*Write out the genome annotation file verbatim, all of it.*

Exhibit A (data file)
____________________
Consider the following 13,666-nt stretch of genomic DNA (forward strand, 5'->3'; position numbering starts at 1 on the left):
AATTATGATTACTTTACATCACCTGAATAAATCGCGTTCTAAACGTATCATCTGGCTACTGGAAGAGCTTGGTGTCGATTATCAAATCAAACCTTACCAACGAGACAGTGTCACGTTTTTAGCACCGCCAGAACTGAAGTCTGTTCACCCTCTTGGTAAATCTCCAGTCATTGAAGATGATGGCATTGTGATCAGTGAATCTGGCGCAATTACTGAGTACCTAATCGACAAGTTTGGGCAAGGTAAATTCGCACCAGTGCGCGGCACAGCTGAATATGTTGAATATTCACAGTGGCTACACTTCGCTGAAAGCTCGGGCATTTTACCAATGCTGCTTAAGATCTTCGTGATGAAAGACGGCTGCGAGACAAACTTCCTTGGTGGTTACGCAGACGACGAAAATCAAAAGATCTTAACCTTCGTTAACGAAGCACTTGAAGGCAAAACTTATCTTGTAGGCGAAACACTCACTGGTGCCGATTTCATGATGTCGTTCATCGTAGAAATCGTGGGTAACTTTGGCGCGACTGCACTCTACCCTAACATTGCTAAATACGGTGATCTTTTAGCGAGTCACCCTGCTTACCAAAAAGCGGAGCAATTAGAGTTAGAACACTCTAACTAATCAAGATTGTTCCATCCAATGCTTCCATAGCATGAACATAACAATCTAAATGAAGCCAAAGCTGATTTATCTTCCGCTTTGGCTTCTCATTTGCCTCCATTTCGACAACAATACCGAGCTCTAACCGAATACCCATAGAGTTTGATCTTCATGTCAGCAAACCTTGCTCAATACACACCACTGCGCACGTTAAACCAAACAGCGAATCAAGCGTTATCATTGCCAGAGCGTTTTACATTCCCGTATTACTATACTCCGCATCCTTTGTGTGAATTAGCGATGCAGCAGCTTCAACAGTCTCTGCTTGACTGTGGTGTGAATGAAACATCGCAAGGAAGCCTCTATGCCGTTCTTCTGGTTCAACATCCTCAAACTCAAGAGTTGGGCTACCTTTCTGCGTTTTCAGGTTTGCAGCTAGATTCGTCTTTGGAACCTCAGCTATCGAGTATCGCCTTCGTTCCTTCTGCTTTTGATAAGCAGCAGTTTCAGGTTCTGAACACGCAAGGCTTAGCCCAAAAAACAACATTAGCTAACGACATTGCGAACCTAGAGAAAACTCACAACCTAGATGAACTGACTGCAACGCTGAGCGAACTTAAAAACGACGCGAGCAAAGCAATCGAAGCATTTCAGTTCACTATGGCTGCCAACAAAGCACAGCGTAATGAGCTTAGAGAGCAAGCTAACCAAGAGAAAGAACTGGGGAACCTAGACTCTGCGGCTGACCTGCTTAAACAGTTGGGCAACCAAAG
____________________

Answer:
Consider the following 13,666-nt stretch of genomic DNA (forward strand, 5'->3'; position numbering starts at 1 on the left):
AATTATGATTACTTTACATCACCTGAATAAATCGCGTTCTAAACGTATCATCTGGCTACTGGAAGAGCTTGGTGTCGATTATCAAATCAAACCTTACCAACGAGACAGTGTCACGTTTTTAGCACCGCCAGAACTGAAGTCTGTTCACCCTCTTGGTAAATCTCCAGTCATTGAAGATGATGGCATTGTGATCAGTGAATCTGGCGCAATTACTGAGTACCTAATCGACAAGTTTGGGCAAGGTAAATTCGCACCAGTGCGCGGCACAGCTGAATATGTTGAATATTCACAGTGGCTACACTTCGCTGAAAGCTCGGGCATTTTACCAATGCTGCTTAAGATCTTCGTGATGAAAGACGGCTGCGAGACAAACTTCCTTGGTGGTTACGCAGACGACGAAAATCAAAAGATCTTAACCTTCGTTAACGAAGCACTTGAAGGCAAAACTTATCTTGTAGGCGAAACACTCACTGGTGCCGATTTCATGATGTCGTTCATCGTAGAAATCGTGGGTAACTTTGGCGCGACTGCACTCTACCCTAACATTGCTAAATACGGTGATCTTTTAGCGAGTCACCCTGCTTACCAAAAAGCGGAGCAATTAGAGTTAGAACACTCTAACTAATCAAGATTGTTCCATCCAATGCTTCCATAGCATGAACATAACAATCTAAATGAAGCCAAAGCTGATTTATCTTCCGCTTTGGCTTCTCATTTGCCTCCATTTCGACAACAATACCGAGCTCTAACCGAATACCCATAGAGTTTGATCTTCATGTCAGCAAACCTTGCTCAATACACACCACTGCGCACGTTAAACCAAACAGCGAATCAAGCGTTATCATTGCCAGAGCGTTTTACATTCCCGTATTACTATACTCCGCATCCTTTGTGTGAATTAGCGATGCAGCAGCTTCAACAGTCTCTGCTTGACTGTGGTGTGAATGAAACATCGCAAGGAAGCCTCTATGCCGTTCTTCTGGTTCAACATCCTCAAACTCAAGAGTTGGGCTACCTTTCTGCGTTTTCAGGTTTGCAGCTAGATTCGTCTTTGGAACCTCAGCTATCGAGTATCGCCTTCGTTCCTTCTGCTTTTGATAAGCAGCAGTTTCAGGTTCTGAACACGCAAGGCTTAGCCCAAAAAACAACATTAGCTAACGACATTGCGAACCTAGAGAAAACTCACAACCTAGATGAACTGACTGCAACGCTGAGCGAACTTAAAAACGACGCGAGCAAAGCAATCGAAGCATTTCAGTTCACTATGGCTGCCAACAAAGCACAGCGTAATGAGCTTAGAGAGCAAGCTAACCAAGAGAAAGAACTGGGGAACCTAGACTCTGCGGCTGACCTGCTTAAACAGTTGGGCAACCAAAG